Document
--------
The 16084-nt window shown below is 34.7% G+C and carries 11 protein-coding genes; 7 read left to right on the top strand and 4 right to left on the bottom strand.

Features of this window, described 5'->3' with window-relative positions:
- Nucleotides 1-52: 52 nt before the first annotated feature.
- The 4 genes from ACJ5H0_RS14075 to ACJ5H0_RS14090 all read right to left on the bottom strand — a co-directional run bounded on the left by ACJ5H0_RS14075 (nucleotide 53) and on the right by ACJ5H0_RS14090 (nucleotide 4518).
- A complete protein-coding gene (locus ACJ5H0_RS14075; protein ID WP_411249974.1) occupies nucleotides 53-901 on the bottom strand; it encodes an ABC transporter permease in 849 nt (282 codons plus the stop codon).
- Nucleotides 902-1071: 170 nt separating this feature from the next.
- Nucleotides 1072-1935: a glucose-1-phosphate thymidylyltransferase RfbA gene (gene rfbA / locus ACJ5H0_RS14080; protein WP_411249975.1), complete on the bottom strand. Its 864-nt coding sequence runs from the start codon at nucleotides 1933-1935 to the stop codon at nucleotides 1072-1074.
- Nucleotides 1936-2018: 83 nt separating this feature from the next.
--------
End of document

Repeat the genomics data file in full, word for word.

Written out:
The 16084-nt window shown below is 34.7% G+C and carries 11 protein-coding genes; 7 read left to right on the top strand and 4 right to left on the bottom strand.

Features of this window, described 5'->3' with window-relative positions:
- Nucleotides 1-52: 52 nt before the first annotated feature.
- The 4 genes from ACJ5H0_RS14075 to ACJ5H0_RS14090 all read right to left on the bottom strand — a co-directional run bounded on the left by ACJ5H0_RS14075 (nucleotide 53) and on the right by ACJ5H0_RS14090 (nucleotide 4518).
- A complete protein-coding gene (locus ACJ5H0_RS14075; protein ID WP_411249974.1) occupies nucleotides 53-901 on the bottom strand; it encodes an ABC transporter permease in 849 nt (282 codons plus the stop codon).
- Nucleotides 902-1071: 170 nt separating this feature from the next.
- Nucleotides 1072-1935: a glucose-1-phosphate thymidylyltransferase RfbA gene (gene rfbA / locus ACJ5H0_RS14080; protein WP_411249975.1), complete on the bottom strand. Its 864-nt coding sequence runs from the start codon at nucleotides 1933-1935 to the stop codon at nucleotides 1072-1074.
- Nucleotides 1936-2018: 83 nt separating this feature from the next.